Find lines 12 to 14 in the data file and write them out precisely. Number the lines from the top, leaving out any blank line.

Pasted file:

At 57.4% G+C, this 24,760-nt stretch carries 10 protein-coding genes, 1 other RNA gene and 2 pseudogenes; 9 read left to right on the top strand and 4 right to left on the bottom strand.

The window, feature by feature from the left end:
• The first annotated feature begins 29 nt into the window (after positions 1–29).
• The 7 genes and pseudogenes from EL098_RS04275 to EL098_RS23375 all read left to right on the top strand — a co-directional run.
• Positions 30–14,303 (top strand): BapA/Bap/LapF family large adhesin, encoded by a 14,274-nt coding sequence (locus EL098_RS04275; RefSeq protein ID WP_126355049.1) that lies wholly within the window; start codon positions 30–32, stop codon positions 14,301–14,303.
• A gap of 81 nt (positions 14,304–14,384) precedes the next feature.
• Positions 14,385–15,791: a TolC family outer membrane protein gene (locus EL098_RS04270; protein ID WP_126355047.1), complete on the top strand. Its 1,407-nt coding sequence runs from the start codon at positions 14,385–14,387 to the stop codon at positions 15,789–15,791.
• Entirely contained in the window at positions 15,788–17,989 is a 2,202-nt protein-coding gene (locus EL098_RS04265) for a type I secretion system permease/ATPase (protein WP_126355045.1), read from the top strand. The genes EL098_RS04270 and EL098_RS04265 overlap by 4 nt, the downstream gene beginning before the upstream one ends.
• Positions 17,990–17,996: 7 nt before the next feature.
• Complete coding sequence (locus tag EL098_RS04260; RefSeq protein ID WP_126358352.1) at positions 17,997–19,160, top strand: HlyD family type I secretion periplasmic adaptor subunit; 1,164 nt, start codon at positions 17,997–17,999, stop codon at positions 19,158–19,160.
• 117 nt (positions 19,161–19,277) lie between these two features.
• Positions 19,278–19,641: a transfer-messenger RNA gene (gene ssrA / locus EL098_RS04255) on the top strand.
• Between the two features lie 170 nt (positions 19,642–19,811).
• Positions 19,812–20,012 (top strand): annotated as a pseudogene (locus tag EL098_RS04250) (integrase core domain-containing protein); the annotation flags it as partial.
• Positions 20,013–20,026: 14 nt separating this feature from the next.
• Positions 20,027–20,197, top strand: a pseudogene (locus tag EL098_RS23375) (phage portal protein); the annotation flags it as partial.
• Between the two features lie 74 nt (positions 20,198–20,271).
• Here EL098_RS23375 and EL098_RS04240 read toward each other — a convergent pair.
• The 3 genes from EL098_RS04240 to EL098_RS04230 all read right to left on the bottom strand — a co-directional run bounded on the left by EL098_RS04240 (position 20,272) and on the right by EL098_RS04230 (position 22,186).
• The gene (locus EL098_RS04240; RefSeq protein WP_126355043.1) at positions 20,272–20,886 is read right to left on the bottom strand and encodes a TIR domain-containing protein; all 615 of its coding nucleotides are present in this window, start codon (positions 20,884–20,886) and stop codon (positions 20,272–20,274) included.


• Positions 19,278–19,641: a transfer-messenger RNA gene (gene ssrA / locus EL098_RS04255) on the top strand.
• Between the two features lie 170 nt (positions 19,642–19,811).
• Positions 19,812–20,012 (top strand): annotated as a pseudogene (locus tag EL098_RS04250) (integrase core domain-containing protein); the annotation flags it as partial.